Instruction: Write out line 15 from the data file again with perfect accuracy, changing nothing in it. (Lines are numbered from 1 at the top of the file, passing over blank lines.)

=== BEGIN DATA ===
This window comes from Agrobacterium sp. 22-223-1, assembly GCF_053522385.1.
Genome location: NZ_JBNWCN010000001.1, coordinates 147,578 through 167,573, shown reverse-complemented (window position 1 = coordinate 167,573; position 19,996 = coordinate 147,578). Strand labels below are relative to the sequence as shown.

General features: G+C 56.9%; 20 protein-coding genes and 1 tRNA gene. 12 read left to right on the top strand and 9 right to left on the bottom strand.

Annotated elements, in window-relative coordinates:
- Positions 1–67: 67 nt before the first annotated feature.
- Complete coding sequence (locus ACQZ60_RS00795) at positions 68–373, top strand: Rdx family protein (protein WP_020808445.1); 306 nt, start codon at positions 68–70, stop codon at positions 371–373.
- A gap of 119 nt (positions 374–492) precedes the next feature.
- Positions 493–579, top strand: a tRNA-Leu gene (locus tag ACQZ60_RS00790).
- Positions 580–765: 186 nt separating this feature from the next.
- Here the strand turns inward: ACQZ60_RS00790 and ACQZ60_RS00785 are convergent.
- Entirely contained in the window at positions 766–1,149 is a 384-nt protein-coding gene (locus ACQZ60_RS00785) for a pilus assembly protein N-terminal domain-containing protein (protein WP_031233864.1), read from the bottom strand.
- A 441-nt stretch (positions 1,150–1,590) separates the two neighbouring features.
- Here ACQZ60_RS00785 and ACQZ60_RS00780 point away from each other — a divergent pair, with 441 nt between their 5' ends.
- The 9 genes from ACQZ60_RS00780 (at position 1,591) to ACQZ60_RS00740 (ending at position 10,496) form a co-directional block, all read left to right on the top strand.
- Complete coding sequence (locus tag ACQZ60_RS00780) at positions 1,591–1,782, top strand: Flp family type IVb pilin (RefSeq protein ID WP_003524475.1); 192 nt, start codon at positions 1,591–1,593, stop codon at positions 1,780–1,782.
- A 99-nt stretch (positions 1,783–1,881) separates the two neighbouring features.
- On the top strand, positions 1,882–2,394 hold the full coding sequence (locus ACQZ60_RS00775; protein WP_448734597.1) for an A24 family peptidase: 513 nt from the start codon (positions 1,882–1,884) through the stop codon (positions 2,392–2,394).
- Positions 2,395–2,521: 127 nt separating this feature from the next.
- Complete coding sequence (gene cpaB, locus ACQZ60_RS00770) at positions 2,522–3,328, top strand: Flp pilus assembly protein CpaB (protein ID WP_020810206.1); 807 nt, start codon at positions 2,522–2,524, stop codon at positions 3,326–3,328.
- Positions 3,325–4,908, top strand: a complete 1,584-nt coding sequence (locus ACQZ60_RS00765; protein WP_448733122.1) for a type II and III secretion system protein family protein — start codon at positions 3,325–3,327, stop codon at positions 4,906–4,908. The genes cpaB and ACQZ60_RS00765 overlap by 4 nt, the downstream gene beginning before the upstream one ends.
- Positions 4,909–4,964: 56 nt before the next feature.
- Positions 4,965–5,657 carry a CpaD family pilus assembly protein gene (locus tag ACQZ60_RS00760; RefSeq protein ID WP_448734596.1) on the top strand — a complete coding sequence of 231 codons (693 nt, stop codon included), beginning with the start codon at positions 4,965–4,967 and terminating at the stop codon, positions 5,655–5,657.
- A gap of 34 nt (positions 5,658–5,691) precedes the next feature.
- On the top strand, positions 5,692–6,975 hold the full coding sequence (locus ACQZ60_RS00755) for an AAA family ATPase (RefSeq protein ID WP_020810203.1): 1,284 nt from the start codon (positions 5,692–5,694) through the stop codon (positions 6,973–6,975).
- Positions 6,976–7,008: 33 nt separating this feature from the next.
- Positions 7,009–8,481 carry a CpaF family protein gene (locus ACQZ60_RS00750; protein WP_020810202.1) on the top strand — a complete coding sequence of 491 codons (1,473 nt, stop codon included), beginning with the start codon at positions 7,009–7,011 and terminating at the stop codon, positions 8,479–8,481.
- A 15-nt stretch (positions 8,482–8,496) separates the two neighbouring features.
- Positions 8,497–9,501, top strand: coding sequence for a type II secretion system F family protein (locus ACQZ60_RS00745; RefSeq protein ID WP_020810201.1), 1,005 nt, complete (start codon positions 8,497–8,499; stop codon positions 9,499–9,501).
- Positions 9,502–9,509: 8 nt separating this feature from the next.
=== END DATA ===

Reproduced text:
- Complete coding sequence (locus tag ACQZ60_RS00780) at positions 1,591–1,782, top strand: Flp family type IVb pilin (RefSeq protein ID WP_003524475.1); 192 nt, start codon at positions 1,591–1,593, stop codon at positions 1,780–1,782.